Fred Weintraub is not merely an eyewitness to the history of American pop culture. As we discover in his wholly winning memoir, “Bruce Lee, Woodstock and Me: From the Man Behind a Half-Century of Music, Movies and Martial Arts” (Brooktree Canyon Press: $28.95), he was a featured player.
Weintraub’s considerable reputation in show business is based on his work as a club owner, talent manager, and producer, although he started out selling toys and baby strollers in the family business, later served as a “whorehouse piano player” and once entertained the notion of becoming a rabbi. But the title he savors is “showman” — “I don’t crave the limelight, but love to put on shows with those that do.” Over a long career that began when he opened a nightclub in Havana in the 1950s, his roster of celebrities has ranged from Woody Allen and Bill Cosby to Frankie Valli and Neil Diamond to Jane Fonda, Dustin Hoffman and Jackie Chan and countless other famous names.
He has earned the right to drop those names, and he is not shy about doing so. But Weintraub’s book, co-written with David Fields, is at its best when he reveals what he knows about how the entertainment industry really works. “I’ve pretty much seen and done it all,” he writes, and it is not a hollow boast. “Or at least as much as any nice, Jewish, Ritalin-deprived, Depression baby could ever hope to see and do.”
Thus, for example, he points out that the title of “producer” is essentially meaningless nowadays, a term that is bestowed on “pool boys, psychics and next wives.” But a real producer, according to Weintraub, is “a juggler, magician, and puppeteer all rolled into one — keeping twenty balls in the air,” he writes, “and making miracles happen every day.” And he explains what he means by revealing what went on behind the scenes on the set of some very famous and successful movies ranging from “Enter the Dragon” to “Woodstock.”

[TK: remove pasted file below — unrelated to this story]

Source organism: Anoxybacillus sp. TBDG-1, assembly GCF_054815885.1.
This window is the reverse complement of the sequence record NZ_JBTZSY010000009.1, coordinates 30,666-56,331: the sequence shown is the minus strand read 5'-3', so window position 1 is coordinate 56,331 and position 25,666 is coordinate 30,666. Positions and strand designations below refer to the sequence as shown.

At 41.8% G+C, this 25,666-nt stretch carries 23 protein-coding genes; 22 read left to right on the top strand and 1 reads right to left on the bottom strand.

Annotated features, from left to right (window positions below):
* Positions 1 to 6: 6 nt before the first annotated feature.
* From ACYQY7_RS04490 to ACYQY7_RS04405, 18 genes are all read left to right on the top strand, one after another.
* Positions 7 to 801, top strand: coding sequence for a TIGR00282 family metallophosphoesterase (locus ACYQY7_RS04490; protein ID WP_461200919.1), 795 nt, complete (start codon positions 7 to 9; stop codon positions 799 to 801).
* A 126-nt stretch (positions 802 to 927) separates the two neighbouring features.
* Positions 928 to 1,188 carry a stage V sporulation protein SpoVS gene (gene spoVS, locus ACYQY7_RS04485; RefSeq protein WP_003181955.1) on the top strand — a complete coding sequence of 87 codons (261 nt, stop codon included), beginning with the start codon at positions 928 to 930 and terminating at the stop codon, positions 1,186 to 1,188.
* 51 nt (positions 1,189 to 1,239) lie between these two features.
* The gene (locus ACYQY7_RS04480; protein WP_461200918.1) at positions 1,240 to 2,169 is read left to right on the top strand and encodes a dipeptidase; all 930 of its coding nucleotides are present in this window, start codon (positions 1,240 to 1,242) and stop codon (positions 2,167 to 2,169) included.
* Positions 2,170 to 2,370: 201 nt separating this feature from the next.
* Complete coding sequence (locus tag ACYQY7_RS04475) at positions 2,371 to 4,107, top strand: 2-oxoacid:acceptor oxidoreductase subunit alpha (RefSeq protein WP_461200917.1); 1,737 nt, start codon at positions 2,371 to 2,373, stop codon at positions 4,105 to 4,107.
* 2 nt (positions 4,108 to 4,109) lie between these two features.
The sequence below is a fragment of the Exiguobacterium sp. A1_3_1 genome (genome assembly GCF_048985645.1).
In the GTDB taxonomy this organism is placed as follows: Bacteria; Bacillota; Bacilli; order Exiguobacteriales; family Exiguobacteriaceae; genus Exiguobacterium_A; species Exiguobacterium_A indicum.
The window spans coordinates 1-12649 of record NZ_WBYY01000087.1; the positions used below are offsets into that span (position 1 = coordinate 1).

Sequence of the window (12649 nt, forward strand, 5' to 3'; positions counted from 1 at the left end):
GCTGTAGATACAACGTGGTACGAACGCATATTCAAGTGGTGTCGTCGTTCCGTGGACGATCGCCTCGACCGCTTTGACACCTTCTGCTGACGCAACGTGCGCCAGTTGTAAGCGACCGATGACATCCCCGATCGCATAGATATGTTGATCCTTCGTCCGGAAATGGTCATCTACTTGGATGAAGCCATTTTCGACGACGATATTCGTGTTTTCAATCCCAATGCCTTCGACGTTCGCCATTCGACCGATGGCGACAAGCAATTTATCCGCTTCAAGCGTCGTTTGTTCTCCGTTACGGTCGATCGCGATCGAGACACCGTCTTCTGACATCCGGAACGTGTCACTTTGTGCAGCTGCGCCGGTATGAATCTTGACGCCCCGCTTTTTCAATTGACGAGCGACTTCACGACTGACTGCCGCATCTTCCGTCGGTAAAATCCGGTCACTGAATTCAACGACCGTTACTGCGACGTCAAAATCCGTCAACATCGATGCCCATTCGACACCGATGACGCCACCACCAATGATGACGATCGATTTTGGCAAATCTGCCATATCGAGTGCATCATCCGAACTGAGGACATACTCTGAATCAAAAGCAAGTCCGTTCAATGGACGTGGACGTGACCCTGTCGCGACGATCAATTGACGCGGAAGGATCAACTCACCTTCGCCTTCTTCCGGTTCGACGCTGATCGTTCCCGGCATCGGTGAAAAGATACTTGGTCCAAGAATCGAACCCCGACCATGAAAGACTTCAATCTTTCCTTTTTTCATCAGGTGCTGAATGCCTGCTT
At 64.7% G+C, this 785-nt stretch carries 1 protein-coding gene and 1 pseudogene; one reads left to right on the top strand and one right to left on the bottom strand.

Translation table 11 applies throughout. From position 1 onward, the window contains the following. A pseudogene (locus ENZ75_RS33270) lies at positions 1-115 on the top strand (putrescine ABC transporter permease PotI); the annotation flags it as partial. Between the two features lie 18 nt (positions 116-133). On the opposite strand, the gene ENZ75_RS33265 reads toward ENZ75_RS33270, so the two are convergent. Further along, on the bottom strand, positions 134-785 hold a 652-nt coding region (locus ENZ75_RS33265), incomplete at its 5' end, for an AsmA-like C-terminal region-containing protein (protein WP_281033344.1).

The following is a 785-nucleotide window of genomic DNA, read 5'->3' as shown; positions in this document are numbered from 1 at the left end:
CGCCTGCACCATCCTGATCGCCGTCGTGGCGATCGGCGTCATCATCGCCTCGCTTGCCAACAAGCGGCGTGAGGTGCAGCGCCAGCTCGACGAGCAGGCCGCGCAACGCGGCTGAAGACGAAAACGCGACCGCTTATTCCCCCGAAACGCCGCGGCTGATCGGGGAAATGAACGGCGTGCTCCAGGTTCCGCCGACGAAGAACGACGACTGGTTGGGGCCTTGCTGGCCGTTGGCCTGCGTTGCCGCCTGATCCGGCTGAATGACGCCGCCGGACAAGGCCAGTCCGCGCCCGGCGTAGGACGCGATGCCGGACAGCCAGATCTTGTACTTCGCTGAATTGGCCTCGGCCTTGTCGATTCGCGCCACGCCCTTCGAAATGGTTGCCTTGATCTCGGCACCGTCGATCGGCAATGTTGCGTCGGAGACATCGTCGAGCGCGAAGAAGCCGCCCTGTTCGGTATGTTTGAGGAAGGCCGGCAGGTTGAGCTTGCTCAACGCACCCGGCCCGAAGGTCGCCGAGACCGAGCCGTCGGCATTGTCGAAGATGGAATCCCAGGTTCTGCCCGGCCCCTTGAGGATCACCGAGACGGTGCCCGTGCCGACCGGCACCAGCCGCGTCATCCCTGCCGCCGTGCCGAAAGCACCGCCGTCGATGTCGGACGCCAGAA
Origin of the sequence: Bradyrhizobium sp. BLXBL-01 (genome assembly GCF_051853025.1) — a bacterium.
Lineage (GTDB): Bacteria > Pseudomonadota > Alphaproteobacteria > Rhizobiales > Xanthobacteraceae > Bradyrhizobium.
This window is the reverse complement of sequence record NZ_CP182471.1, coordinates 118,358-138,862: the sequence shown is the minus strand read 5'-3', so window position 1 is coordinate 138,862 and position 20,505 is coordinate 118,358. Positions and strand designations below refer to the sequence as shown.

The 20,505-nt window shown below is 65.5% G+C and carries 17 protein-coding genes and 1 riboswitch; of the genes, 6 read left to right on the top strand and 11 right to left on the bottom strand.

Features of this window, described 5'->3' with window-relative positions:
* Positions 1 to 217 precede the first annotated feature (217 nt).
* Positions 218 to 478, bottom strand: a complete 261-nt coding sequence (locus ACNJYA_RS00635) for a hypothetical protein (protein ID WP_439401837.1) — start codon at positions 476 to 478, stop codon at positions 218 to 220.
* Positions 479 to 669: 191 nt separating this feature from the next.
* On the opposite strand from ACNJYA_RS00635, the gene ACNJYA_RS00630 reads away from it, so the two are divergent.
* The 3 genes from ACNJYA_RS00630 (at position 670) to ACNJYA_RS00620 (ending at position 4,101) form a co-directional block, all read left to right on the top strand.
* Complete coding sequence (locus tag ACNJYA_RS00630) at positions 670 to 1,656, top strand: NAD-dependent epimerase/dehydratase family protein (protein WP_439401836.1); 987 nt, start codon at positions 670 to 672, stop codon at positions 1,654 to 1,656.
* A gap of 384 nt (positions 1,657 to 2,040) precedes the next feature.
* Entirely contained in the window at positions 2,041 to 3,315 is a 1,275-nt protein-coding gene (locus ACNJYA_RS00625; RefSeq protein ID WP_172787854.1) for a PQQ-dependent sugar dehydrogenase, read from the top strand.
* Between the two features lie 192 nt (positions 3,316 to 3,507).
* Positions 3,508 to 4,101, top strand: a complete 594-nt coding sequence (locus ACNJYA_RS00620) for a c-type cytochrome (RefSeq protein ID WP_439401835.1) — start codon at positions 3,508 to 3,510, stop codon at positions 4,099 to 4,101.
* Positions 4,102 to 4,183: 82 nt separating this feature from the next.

“[R]emember Woody Allen at the beginning?” Weintraub pleaded in an effort to sell Warner Bros. on a project that one executive dismissed as “a documentary about water-logged hippies,” that is, the now-classic “Woodstock.” “A disaster. But I saw something in him. Didn’t my hunch pay off?” Characteristically, Weintraub credits himself with more than a gift for capturing a crucial and memorable moment in pop history. “I was a bigger hero than Neil Armstrong,” he writes of his coup. “All he did was walk on the moon. I saved Warner Bros.”
Weintraub, in fact, was often at the right time and place, and he acknowledges the role of serendipity in his successful career. When he opened The Bitter End in Greenwich Village, for instance, Weintraub and his partner were reduced to scraping the walls to prepare them for a fresh coat of paint. When they accidentally uncovered the 150-year-old brick wall beneath the plaster, a cultural icon was created.
“Pete Seeger, Randy Newman, Bill Cosby, Arlo Guthrie and more than thirty other music and comedy albums would be recorded live in front of that wall over the years,” he recalls. “And the image of one microphone in front of a red brick wall would become synonymous with stand-up comedy.”
I would readily compare “Bruce Lee, Woodstock and Me” with William Goldman’s “Adventures in the Screen Trade” as a superb example of the how-I-did-it Hollywood memoir, which may be the highest praise I can bestow upon the book. I doubt that any showman coming along today can aspire to a career as diverse, rollicking and accomplished as Weintraub’s has been, but “Bruce Lee, Woodstock and Me” will excite the imaginations and stoke the ambitions of its readers.
By the way, I briefly talked with Weintraub about his book shortly before it was published, and he rewarded me with a mention in the list of “advisors” that appears in the acknowledgments. But the credit for his smart, funny and illuminating memoir — just like the credit for his remarkable career — belongs to him alone.
Fred Weintraub will give a talk and sign copies of “Bruce Lee, Woodstock and Me” at Book Soup, 8818 Sunset Blvd., West Hollywood, on Tuesday, Jan. 24,, at 7p.m.
Jonathan Kirsch, author and publishing attorney, is the book editor of The Jewish Journal. He blogs at www.jewishjournal.com and can be reached at firstname.lastname@example.org.
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